In the Garden:
Lower South
July, 2010
Regional Report

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This bright dappled shade provides the turf beneath its canopy enough light to stay dense and healthy.

Of Turf and Trees

Gardeners across the country love trees. Yet in a lower south summer trees are appreciated for more than their majesty and beauty. Trees make summer bearable...perhaps I should say, survivable!

A great shade tree stands as a shield against the brutal rays of the summer sun, creating a habitable zone beneath its boughs for us to relax or play.

We also love turf. It is a green outdoor carpet on which we run and play. It also provides a key foundational element of traditional landscape design and moderates the summer temperatures by absorbing rather than reflecting the solar rays.

So we love our trees and turf, but alas they are not so fond of each other! They compete with each other for water and nutrients. Additionally, from the grass's perspective, trees rob sunlight required for their leaf blades to make carbohydrates, the fuel for growth and good health.

Most of our southern turf species can tolerate some shade. St. Augustine is fairly shade tolerant if the shade is very bright or with some part day sun. Zoysia and Centipede are less shade adaptable and Bermudagrass just can't do without more direct sunlight.

So what are we to do? The solution is to create an environment where both turf and trees can thrive. Trees need a mulched area around them when they are young. This keeps the grass away from the tree avoiding the inevitable damage to the trunk from mowers and string trimmers.

For the first five years or more maintain a wide mulched area, preferably out to the edge of the tree's canopy. This reduces competition from the turf grass for water and nutrients. The result is more growth for the tree during these early years. Supplemental water and fertilizer for the tree is also helpful during these early years. The goal is to get them to "shade sized" as soon as possible.

Once a tree reaches a large size and starts to cast a wide shade area the goal is to maintain good health rather than promote growth. This won't require extra fertilizer, but during an extended drought some infrequent deep soakings will be helpful.

Turf on the other hand will start to suffer as the tree canopy above it creates an increasingly dense shade. There are several things we can do to help the turf to remain healthy and to promote a denser lawn.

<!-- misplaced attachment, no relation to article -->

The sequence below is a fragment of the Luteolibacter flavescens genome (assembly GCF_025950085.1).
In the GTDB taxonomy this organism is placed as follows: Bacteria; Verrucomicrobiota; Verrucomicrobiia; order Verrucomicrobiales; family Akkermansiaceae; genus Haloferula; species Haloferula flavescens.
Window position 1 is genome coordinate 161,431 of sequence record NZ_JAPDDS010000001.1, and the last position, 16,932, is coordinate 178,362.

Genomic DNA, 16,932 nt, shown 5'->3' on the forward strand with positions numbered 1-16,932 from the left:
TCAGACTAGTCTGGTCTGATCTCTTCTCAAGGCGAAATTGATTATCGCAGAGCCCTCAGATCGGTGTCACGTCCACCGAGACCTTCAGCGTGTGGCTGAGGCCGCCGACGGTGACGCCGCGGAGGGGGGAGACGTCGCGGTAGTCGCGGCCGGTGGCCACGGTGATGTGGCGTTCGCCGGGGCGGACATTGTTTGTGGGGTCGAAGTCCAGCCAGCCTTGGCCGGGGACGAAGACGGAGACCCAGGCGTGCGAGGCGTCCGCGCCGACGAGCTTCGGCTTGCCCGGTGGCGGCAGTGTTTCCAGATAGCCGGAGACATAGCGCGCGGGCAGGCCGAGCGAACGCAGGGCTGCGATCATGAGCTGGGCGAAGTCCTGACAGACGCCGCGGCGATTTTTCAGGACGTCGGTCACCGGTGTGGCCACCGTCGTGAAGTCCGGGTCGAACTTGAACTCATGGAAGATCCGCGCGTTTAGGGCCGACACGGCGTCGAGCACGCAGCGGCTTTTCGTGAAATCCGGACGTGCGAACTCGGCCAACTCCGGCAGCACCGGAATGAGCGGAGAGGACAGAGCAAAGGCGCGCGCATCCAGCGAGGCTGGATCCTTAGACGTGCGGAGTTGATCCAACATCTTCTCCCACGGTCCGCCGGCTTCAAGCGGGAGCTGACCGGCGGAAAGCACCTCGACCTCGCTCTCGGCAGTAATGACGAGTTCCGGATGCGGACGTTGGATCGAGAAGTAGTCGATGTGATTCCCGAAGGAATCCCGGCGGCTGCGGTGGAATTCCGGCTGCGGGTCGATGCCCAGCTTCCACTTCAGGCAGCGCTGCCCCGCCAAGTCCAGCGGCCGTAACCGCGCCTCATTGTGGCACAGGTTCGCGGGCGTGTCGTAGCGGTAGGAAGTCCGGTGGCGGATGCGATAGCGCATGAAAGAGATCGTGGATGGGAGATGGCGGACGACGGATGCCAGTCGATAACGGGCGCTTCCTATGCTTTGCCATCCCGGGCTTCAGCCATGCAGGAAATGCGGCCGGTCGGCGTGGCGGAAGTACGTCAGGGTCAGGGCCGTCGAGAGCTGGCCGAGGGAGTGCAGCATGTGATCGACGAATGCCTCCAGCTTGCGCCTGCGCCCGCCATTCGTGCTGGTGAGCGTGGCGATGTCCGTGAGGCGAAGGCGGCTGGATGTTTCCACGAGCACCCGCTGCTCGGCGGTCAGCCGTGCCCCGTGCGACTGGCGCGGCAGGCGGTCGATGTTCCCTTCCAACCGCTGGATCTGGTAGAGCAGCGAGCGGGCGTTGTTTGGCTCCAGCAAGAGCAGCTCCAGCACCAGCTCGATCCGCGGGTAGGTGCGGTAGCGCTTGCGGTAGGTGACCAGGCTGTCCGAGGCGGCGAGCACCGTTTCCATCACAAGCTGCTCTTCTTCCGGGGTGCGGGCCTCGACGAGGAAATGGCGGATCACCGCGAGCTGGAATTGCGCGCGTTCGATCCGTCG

Some judicious pruning can be done to increase the light intensity. This may include some thinning of the canopy, which means a very light removal of selected branches where they join another branch. This can easily be overdone to the detriment of the tree, so involve a professional arborist in this process.

Removal of low hanging branches can also be helpful in allowing some incidental light in from around the canopy. When pruning a tree to benefit the turf beneath it remember that a tree will respond to excessive pruning with a lot of regrowth in the area of the pruning cuts, often ending up in more dense shade than before.

The leaf blades of the grass plant are its solar panels. They collect the sun in the plant's food factories to support growth and thus promote a healthy dense lawn. If you mow grass short in the shade you will essentially be limiting its ability to capture what little sunlight is reaching the ground.

Set your mower a little higher to leave a little more leaf blade to capture the limited light and not only will your turf maintain its density better but it will look thicker too. This doesn't mean to mow less often; just mow at a higher setting.

Finally, don't try to replace sunlight with fertilizer. It won't work and the excessive nutrition may actually work to create a less resilient grass plant.

So here's to a beautiful lawn AND some nice shade trees to make our southern summers a little more habitable outdoors.


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